Raw Ginger Peach Granola
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This granola has turned into a staple in our household. I keep a large glass container of it on the kitchen island and I must hear the lid come off it at least 5x a day!
Ginger Peach Granola is filled with a mouthful of complex flavors that just keeps you coming back for more. You can eat it as a walk-by snack, press it into a bar shape for on the go eating or pour a fresh nut milk over it and have it for breakfast. No matter what delivery form you choose for yourself, you won’t be disappointed!
- In a food processor, place the fresh apples, dates, maple syrup, lemon juice, ginger, vanilla, cinnamon, salt and grind until completely smooth. Transfer the mixture to a large mixing bowl.
- Drain and rinse the nuts and seeds. Add the almonds, pecans, and pumpkin seeds to the food processor. Coarsely chop the nuts and seeds in a few quick pulses. Add them to the bowl with the apple mixture.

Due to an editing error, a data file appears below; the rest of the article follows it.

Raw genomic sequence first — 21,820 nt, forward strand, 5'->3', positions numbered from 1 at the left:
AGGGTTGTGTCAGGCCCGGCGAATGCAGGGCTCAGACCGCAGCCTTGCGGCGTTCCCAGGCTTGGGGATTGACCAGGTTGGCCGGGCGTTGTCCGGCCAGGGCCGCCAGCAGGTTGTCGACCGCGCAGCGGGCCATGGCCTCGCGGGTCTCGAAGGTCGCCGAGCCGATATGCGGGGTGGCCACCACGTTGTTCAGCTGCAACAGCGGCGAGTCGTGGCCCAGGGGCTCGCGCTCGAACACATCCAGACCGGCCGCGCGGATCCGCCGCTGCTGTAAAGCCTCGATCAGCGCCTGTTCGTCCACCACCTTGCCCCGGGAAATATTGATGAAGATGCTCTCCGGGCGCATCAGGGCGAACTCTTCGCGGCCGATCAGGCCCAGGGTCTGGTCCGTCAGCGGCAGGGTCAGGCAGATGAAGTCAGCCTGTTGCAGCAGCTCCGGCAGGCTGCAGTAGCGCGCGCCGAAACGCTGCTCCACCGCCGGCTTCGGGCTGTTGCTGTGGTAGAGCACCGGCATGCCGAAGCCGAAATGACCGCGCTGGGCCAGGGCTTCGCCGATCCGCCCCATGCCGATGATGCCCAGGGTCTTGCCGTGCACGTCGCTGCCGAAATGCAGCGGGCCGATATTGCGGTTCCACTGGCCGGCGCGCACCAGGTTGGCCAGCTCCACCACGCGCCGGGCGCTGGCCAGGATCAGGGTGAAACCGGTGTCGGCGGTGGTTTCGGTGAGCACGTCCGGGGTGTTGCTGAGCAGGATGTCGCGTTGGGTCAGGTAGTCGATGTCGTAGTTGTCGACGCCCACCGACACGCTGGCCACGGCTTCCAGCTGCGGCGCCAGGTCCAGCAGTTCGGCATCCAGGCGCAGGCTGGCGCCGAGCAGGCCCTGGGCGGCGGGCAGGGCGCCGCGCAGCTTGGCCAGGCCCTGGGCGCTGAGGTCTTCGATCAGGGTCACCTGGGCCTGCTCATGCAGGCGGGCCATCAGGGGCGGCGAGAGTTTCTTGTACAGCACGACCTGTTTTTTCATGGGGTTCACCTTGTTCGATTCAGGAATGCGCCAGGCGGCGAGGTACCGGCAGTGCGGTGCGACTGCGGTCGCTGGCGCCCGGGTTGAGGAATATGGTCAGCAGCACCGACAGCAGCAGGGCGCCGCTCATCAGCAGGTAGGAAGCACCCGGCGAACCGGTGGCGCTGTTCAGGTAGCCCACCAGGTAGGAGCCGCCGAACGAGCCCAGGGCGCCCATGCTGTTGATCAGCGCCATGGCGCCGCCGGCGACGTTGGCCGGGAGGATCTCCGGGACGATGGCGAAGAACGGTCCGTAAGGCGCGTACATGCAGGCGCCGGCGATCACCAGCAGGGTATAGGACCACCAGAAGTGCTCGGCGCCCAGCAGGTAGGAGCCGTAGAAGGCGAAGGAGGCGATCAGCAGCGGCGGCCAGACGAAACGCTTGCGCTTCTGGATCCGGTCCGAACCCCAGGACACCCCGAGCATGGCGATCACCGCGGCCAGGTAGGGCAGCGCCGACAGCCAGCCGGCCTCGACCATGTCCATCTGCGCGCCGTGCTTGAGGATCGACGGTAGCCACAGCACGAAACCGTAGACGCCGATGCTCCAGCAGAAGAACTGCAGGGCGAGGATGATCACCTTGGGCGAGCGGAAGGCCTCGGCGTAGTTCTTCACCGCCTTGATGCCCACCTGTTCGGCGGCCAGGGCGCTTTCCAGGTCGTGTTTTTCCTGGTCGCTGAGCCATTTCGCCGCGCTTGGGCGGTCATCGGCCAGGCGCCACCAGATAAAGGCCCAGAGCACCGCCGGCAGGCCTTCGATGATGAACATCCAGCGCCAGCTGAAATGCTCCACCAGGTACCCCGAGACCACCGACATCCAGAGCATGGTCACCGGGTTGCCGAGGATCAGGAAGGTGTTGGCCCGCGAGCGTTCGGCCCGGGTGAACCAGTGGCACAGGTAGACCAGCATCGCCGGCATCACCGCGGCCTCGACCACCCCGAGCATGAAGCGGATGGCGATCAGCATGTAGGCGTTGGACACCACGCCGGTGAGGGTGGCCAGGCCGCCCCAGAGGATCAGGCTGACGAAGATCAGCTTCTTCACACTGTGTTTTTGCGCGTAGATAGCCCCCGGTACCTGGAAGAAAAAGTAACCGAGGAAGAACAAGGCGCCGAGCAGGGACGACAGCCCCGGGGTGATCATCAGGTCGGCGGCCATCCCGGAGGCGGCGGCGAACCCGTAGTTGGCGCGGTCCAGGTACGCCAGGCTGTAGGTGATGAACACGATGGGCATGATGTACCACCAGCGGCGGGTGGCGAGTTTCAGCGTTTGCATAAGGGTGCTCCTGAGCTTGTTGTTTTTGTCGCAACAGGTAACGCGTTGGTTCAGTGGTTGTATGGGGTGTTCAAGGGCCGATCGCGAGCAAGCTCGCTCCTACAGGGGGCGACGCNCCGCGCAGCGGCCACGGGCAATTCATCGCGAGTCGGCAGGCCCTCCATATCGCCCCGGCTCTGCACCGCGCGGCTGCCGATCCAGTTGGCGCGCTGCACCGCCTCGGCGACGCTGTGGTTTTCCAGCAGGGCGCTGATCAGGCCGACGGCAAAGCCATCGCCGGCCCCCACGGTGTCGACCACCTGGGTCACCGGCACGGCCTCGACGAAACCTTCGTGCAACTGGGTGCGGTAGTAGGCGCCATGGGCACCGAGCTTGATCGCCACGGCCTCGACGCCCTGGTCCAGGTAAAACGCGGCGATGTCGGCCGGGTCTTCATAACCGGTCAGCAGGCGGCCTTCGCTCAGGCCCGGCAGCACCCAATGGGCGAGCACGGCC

- Now add the cranberries / raisins / dried peaches and combine well.
- Spread the granola out onto the teflex sheets that comes with your dehydrator.
- Dry at 115 degrees (F) for 16-24 hours. I like my granola more chewy so I don’t dry it as long. If you want it to be really dry, go for maximum length of time. Do keep in mind that as the granola cools, it gets a bit harder. Remember also that if you leave more moisture in your granola it will have a shorter shelf life.
- Store in an air-tight container. If you store it in the fridge, it will extend the self-life if that is a concern. It freezes beautifully as well.
- This batch made 4 dehydrator trays worth.
- Feel free to add your own mix of nuts and dried fruits if you want!
- If you want to keep this recipe completely raw, you can use agave, honey, or yacon as replacements to the maple. The maple is a richer flavor so I personally would use yacon. Click here to learn about it.
The Institute of Culinary Ingredients:
- To learn more about maple syrup by clicking (here).
- Is agave a good choice? Click (here).
- Why do I specify Ceylon cinnamon? Click (here) to learn why.
- What is Himalayan pink salt and does it really matter? Click (here) to read more about it.